The corporation's by-laws or "By-Laws" are the provisions to which the entity is subject in terms of its governance, and detail those elements of governance that were not established in the certificate of incorporation. These provisions present the detailed rules or regulations that allow the internal functioning of the organization. The bylaws are not filed with the Department of State, as they are internal to the corporation.
What are the advantages and disadvantages of creating a private corporation?
- The corporation obtains a legal personality, that is, it is a "person", with rights and obligations. In cases of litigation for some corporate management, the corporation would be sued and not its owners in their personal capacity.
- In tax terms, corporations are entitled to deduct expenses and payments for their administration and depreciation of real and personal property. In addition, they may obtain tax incentives if they comply with the requirements of the applicable laws.
- Corporations could obtain a wider borrowing margin, depending on the composition of shareholders and/or capital received through the sale of equity shares.
- A corporation cannot necessarily claim all the constitutional rights that natural persons possess: e.g., the right to claim protection of privileges and immunities and the right against self-incrimination.
- In tax terms, corporations will pay for the income earned from their operations and the owners will also pay in their personal capacity for the dividends earned (profit sharing) in the commercial management of what they participate in (except for closely held corporations, which avoid double taxation by function of election under the internal revenue code).
What is a Limited Liability Company?
A limited liability company may be created by one (1) or more persons through an organization's certificate, which, except for the authorized capital stock, will have all the components of a certificate of incorporation.
The Act also provides that it shall only state that it is engaged in any lawful business, without specifying a particular purpose. The constitutional limitations, as well as the distinctions regarding professional, domestic and foreign, purpose, nonprofit and social benefit corporations, established for corporations will also be applicable to limited liability companies.
What is an annual report and why does it need to be filed with the Department of State?
All corporations must file on or before April 15 of each year, or the next business day if it is a weekend or holiday, with the Department of State an annual report containing the following information:
- Name and incorporation registration number;
- Physical and mailing address of the designated office;
- Name and physical address of the resident agent;
- Name and mailing address of at least two (2) officers of the corporation who are in office on the date the report is filed, including that of the officer signing the report, and the expiration dates of their respective positions;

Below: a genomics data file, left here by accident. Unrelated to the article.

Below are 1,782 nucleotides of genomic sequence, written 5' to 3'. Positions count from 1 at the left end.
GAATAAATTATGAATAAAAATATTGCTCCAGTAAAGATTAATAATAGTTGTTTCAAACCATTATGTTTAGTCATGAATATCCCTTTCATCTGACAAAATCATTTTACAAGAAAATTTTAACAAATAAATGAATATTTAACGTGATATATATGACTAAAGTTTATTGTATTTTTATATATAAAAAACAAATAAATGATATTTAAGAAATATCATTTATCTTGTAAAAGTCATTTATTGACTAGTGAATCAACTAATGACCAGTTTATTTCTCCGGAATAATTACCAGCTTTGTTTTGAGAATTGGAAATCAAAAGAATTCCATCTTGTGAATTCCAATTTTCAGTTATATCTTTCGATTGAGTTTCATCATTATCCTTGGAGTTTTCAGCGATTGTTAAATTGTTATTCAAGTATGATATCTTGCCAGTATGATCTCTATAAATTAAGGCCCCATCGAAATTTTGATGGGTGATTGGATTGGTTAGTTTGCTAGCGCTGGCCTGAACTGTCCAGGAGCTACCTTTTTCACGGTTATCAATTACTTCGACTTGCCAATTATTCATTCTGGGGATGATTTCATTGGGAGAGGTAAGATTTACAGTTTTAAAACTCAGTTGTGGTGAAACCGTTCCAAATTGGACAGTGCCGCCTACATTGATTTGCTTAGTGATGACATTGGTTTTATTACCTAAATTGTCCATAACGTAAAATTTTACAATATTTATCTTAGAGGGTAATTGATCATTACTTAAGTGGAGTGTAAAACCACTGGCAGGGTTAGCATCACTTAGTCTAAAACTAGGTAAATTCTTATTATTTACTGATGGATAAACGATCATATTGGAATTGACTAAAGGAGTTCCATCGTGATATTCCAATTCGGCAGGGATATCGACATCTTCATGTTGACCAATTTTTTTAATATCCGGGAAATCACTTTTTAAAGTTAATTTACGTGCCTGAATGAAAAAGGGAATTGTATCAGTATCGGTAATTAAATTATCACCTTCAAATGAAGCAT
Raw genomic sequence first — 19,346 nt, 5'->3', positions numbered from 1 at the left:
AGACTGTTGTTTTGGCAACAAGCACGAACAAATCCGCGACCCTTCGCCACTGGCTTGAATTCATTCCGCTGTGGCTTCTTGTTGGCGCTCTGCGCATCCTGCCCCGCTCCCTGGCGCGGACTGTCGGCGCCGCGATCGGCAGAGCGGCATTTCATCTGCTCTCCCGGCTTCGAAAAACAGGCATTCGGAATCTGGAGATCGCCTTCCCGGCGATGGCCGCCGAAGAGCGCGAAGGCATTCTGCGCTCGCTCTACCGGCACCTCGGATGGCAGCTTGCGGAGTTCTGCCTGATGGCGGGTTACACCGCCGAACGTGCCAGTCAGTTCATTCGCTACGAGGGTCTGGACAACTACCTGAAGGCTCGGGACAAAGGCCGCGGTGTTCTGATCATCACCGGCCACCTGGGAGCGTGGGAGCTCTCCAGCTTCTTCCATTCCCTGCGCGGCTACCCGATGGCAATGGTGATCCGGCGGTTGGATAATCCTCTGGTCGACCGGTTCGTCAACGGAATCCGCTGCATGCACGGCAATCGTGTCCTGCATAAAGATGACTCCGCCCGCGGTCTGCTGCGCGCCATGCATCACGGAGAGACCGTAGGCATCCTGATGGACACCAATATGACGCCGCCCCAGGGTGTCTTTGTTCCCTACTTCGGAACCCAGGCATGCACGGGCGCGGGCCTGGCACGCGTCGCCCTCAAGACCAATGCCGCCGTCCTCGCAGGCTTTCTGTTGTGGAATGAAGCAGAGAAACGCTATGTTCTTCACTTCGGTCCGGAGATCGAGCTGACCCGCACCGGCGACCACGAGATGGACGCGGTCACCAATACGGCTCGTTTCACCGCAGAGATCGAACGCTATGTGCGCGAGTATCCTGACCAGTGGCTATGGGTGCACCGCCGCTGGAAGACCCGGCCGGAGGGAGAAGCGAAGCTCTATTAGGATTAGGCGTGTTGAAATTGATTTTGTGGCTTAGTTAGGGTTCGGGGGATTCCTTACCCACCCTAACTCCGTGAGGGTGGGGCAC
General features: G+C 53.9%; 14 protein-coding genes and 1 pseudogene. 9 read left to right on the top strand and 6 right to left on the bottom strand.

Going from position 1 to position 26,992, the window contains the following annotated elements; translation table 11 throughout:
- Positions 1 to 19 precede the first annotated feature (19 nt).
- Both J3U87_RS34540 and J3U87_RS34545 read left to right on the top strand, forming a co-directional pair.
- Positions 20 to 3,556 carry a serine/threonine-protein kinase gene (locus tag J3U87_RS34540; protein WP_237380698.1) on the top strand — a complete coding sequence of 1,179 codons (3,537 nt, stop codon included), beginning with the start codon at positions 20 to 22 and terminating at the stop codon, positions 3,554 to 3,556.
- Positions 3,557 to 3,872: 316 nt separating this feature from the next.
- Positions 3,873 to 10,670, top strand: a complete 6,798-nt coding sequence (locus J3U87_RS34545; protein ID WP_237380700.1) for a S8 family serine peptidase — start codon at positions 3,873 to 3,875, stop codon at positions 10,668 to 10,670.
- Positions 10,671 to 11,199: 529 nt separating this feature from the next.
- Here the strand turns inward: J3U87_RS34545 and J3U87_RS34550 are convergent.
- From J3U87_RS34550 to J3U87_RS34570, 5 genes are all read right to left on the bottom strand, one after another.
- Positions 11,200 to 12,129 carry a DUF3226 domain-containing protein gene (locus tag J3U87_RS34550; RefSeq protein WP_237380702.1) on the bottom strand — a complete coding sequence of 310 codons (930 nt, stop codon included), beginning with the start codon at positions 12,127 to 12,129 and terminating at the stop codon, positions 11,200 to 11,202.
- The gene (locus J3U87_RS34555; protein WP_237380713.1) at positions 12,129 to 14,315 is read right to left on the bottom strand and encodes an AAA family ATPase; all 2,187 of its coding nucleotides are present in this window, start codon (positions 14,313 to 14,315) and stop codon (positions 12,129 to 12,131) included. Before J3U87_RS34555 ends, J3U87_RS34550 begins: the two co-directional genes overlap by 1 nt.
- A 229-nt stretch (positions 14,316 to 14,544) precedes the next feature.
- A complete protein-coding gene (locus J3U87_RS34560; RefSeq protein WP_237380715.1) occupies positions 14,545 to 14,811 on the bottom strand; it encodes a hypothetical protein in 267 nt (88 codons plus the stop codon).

- The Report shall contain a statement of the corporation's financial condition at the close of business during the preceding calendar year;
- If the turnover of the corporation exceeds three ($3,000,000) million dollars, this report must be audited by a Certified Public Accountant (CPA) licensed by the Commonwealth of Puerto Rico;
- The Report must be signed by an authorized officer, director or incorporator;
Important: Limited Liability Companies (LLC) will not be required to file an Annual Report with the Department of State, but will only pay annual $150 fees, on or before April 15 of each year or the next business day if it is a weekend or holiday. Failure to file this report or pay the annual fees will result in the imposition of penalties and possible cancellation of the legal entity.
Note: The General Corporations Act establishes requirements and obligations that local or foreign corporations must comply with. The Comptroller of Puerto Rico has indicated that some governmental instrumentalities have entered into contracts with foreign legal entities without verifying whether they were in compliance with the provisions of the Act.
Circular Letter No. 1300-09-00, issued on December 13, 1999, instructs instrumentalities that before entering into a contract with a legal entity they must request, in addition to the documentation required in Circular Letter No. 1300-25-98 of May 29, 1999, the following documents:
- Certificate of registration or authorization to do business in Puerto Rico; and
- Certificate of Good Standing which guarantees that the legal entity has complied with submitting its annual reports or paid its annual fees to the Department of State, and that it is in good standing with the Registry.